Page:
Geomorphic processes involved in the formation of the Mississippi River delta, range in length from the alternating marine environments of the Tertiary Period (65-2.5 Ma) to the glacial and interglacial intervals of the Pleistocene (1.8-8,000 Ma) to the cycles of delta lobe formation and loss in the past 10,000 years. Sediment deposition associated with the alternating marine environments during the Miocene (20 Ma) is responsible for the subsurface oil and gas reserves exploited in Louisiana today. Global cooling began during the Tertiary Period causing global climates to see-saw. This see-sawing of global temperatures resulted in the expansion and contraction of the polar ice caps. The Pleistocene ice ages greatly influenced sedimentary patterns along the coast and led to the cycles of delta lobe formation (Gosselink, 1984).
Mississippi River delta lobes numbered in chronological order.
Modified from Kolb and Van Lopik, 1958

Variations in the volume of water flowing down through the Mississippi River Basin caused the river to meander its way from its source to the ocean trying to find the path of least resistance. This led to the building and subsequent abandonment of at least seven delta lobes. Each time the river changed its course a new Delta was formed. Once the river abandons its deposition site, deltaic sediment is subject to compaction and subsidence (Coleman, 1976).
After the distributary is abandoned erosional headlands and barrier deposits begin to develop (Penland et al. 1988). As the delta lobe gradually submerges it causes the headland to separate from the shoreline which then creates a lagoon behind the barrier island. The barrier island then moves toward land but not at the same rate that the shoreline retreats toward the mainland. Eventually, the island is left far from the mainland and becomes a shoal (Reed, 1995). It takes 4,000-5,000 years for a delta lobe to complete this cycle and is dependant upon the forces responsible for the constructional and destruct ional phases (Scruton, 1960). This results in flooding of marshes and within a few thousand years the delta lobe sinks beneath the sea. Relative sea level rise occurs because the rate at which coastal land is lowering is very high.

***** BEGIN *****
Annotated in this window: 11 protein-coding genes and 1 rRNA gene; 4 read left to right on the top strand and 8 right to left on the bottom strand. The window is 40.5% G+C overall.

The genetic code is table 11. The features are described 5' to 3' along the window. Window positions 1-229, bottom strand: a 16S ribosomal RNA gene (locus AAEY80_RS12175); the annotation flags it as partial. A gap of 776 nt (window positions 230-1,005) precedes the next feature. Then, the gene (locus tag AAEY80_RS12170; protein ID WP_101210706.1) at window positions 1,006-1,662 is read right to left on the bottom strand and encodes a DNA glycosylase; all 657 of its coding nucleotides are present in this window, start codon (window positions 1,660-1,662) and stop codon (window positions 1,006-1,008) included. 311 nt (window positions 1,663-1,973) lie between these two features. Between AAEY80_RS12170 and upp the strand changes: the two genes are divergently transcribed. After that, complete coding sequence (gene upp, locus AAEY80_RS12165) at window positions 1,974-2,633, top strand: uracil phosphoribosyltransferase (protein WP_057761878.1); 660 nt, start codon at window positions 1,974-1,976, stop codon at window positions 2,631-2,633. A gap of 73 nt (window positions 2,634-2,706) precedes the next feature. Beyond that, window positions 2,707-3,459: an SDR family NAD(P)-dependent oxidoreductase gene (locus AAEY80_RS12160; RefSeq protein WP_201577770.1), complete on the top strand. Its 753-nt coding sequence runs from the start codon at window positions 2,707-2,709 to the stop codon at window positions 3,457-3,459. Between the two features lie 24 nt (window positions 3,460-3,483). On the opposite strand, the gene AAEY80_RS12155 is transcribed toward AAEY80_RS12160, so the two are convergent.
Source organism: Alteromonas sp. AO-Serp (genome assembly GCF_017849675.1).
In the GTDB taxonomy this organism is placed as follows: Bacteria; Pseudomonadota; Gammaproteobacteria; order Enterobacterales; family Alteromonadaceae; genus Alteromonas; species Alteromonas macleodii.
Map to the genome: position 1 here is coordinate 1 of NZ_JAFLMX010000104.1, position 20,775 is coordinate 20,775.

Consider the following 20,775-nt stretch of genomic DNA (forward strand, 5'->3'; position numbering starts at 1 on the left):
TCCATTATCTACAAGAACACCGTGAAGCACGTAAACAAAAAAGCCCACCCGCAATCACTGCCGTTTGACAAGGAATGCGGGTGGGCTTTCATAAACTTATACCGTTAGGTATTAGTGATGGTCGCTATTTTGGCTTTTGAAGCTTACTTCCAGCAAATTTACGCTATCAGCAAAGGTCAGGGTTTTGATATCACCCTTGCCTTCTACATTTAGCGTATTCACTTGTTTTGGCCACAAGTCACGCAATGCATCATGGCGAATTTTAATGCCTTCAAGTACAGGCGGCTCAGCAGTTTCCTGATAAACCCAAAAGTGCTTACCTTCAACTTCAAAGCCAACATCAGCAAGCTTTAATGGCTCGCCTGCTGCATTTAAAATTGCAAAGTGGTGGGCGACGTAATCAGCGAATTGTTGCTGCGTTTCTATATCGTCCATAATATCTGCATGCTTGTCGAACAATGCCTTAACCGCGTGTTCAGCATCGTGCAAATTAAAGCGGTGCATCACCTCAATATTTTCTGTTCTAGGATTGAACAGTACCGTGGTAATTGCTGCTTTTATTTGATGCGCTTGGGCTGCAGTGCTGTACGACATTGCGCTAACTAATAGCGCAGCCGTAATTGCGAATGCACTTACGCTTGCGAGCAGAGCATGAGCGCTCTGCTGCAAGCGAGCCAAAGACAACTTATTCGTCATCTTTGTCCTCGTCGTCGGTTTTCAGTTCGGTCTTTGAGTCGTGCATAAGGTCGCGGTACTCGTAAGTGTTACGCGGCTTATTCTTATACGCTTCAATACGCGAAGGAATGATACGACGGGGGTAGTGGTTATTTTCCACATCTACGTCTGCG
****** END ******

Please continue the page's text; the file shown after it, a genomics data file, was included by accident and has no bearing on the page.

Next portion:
Fig 4. Conceptual diagram illustrating the growth (a and b)
and abandonment (c and d) of delta marshes
(modified from Sasser 1994).

.Over the last 600 years, the most recent Deltaic Cycle formed the Belize Delta. This delta has completed its constructional phase and instead the Atchafalaya Delta is now the delta that is expanding. This is because the Atchafalaya River has drawn off a portion of the Mississippi River’s water and sediment discharge (Van Heerden and Roberts, 1980; Wells et al. 1982). Rapid alteration of these processes has caused changes in rates of sediment deposition along the Gulf Coast (Kesel et al. 1992). Since 1850 the sediment supplied by the Mississippi river and its tributaries has decreased by almost 80 percent.
  Graph showing suspended sediment load of the Mississippi River at New Orleans. Modified from Kesel, 1987. Graph shows three historical periods 1) before 1900, 2)pre-dam period (1930¬-1952), 3) and post-dam period (1963¬-1982). Suspended sediment load decreases as dams on river begin to show up.
Sediments deposited by the river during the last several million years have caused sediment loading resulting in subsidence throughout the Mississippi River Deltaic Plain. The rate of coastal habitat addition and loss has been controlled by sediment loading throughout much of delta lobe formation (Gosselink, 1984). Sediment deposition is the limiting factor in coastal deltaic environments and is essential to the accretion processes that counter the effects of subsidence. This is because subsidence involves the lowering of land area in relation to sea level (Saucier, 1994). If land cannot be built up as fast as it is being lowered then certain regions of the coast will experience subsidence and relative sea level rise